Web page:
A 1999 report by the Sierra Legal Defence Fund (SLDF) that looked at the performance of sewage systems in 21 Canadian cities found that Toronto, where close to 30 per cent of the sewers are combined pipes, routinely has 30 to 50 bypasses per year. That’s approximately 9.5 billion litres of untreated sewage flowing into Lake Ontario and the Don River.
About 35 per cent of the sewers in Hamilton-Wentworth are combined structures that release several overflows a year into Hamilton harbour. Ottawa had two bypasses into the Ottawa River in 1998, spilling dome four million litres in the process.
This year, in one such event, the city of Kingston pumped 24 million litres into the Cataraqui River. And it happens in places like Goderich and just about any older city.
This just isn’t human excrement. According to the Sierra Legal Defence Fund paper, it’s an urban witches’ brew of 200 synthetic chemicals, including oils, PCBs, mercury and lead. Just one drop of oil can contaminate 25 litres of water and a mere gram of PCBs are enough to render a billion litres of water unfit for freshwater life, the group maintains.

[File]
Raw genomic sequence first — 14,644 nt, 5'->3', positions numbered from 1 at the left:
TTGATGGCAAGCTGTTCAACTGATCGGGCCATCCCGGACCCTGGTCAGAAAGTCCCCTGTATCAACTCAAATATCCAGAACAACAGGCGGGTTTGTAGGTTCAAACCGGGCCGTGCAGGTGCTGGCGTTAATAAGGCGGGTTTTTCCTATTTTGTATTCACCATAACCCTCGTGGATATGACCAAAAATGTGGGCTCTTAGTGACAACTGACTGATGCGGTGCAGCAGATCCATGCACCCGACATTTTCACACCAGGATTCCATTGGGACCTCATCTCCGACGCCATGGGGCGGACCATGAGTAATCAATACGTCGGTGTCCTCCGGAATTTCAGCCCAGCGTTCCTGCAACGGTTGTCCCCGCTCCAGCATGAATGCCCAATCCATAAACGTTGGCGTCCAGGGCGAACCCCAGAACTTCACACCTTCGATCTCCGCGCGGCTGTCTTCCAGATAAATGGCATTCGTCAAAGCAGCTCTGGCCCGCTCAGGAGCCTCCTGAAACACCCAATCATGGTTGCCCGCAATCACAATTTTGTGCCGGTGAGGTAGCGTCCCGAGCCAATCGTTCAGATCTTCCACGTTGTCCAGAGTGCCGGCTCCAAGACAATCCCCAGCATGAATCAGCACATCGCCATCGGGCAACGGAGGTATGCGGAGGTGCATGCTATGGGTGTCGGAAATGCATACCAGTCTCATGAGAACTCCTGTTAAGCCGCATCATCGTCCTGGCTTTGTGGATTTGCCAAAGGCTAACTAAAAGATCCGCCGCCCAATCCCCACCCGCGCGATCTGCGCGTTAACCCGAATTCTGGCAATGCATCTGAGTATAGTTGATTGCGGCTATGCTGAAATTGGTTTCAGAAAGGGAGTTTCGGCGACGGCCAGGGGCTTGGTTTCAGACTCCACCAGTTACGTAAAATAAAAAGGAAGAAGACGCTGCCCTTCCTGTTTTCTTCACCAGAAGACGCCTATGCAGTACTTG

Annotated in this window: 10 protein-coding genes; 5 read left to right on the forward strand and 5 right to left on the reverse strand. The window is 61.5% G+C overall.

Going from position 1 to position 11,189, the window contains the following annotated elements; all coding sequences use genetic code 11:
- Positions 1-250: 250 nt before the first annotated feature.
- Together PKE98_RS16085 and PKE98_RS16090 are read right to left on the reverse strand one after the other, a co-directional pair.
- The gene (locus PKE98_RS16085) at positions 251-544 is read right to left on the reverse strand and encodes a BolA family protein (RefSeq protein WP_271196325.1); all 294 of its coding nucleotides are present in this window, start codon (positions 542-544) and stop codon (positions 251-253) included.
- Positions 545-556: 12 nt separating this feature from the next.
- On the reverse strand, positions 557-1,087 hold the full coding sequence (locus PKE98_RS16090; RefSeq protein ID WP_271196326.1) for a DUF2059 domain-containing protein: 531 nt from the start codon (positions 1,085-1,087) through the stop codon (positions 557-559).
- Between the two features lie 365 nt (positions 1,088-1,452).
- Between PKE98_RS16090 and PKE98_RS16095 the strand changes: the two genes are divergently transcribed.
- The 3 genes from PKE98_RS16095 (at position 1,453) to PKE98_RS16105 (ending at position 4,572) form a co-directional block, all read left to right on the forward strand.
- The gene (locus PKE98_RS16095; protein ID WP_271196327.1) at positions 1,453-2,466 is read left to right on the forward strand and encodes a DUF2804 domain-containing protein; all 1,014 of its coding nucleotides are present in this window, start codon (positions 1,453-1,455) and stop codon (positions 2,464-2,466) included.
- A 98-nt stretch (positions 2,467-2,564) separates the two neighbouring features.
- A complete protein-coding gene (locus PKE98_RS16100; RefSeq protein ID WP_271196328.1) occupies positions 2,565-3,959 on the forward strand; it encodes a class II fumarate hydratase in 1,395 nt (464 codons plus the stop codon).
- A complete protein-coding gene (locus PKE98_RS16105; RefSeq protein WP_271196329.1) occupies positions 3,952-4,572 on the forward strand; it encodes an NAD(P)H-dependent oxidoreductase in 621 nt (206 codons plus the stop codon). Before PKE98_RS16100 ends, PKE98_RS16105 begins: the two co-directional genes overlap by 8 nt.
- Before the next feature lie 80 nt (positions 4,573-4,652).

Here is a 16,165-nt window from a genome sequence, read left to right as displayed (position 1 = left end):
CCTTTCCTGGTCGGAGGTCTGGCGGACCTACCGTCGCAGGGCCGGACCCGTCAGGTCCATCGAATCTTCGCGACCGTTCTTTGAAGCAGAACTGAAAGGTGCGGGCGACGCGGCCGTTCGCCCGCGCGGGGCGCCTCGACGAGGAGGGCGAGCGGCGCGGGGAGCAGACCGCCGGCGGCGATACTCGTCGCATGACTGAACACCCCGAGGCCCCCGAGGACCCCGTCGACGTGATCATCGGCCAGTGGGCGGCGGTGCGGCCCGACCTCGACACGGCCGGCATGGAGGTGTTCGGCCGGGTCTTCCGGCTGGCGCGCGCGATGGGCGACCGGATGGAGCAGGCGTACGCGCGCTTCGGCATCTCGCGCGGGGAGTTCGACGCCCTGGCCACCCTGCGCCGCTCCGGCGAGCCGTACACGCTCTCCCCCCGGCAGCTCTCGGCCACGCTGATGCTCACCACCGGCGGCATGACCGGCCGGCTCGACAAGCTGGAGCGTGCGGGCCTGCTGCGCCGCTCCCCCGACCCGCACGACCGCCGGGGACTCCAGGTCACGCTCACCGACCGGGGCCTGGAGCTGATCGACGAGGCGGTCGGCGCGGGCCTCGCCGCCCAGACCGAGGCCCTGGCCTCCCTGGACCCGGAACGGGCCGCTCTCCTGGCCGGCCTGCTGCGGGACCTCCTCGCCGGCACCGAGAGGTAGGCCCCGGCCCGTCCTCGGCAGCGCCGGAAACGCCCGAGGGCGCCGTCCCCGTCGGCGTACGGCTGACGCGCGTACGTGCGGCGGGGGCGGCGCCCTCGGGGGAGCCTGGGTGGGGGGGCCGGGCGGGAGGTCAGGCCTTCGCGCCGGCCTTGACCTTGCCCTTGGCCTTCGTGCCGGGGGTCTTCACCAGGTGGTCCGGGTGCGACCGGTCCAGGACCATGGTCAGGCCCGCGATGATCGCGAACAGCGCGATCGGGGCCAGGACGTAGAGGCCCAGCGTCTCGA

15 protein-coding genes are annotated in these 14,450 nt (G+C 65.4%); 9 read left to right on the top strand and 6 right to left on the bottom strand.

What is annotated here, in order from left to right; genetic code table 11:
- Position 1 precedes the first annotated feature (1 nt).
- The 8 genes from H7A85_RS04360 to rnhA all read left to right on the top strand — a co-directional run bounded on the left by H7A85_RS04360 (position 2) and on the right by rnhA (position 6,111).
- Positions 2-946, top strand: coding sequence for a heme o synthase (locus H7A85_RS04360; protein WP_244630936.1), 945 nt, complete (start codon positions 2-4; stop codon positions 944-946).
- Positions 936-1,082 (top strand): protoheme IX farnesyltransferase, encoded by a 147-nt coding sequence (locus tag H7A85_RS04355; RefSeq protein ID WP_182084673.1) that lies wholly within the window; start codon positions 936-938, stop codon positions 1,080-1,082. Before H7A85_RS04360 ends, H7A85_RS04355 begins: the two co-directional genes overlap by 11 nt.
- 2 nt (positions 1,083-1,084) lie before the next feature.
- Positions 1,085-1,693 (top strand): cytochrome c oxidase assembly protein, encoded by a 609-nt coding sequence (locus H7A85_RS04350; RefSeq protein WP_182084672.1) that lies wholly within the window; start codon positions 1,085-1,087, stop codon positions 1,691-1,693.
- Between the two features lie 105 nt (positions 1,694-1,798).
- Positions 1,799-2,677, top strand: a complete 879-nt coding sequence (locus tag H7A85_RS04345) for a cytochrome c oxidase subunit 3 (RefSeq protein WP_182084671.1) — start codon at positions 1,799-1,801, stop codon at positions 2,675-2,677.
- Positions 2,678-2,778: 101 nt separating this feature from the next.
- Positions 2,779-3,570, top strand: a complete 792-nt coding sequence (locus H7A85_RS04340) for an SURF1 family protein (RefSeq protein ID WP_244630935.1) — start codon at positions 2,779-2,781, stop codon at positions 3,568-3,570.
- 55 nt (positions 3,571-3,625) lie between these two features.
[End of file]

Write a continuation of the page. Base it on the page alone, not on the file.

Under federal fisheries legislation, discharging any substance “deleterious to fish” into fish-bearing waters is a major offence, punishable by a jail term and a maximum fine of $1-million.
Charges are rarely laid, although the SLDF found 200 violations of Ontario’s wastewater standard by municipalities in 1998 alone. About 60 towns and cities violated those standards at one time or another during the year, says SLDF staff counsel Elizabeth Christie. That makes municipalities the greatest source of water pollution in the province, ahead of the chemical and pulp and paper industries.
Toronto’s yearly rash of spills is one of the main reasons why area beaches are close after rains, says Christie.
Yet the public seems strangely willing to overlook these transgressions. “Imagine if Dow Chemical was responsible for a spill like that and people couldn’t swim,” Brubaker says. “Imagine the outrage. But people don’t seem to feel the same outrage at their own pollution.”
It’s not that the problem isn’t being addressed but it’s a slow and extremely costly process. Even though the number of violation in 1998 was high, they represented an improvement over the previous year, Christie says.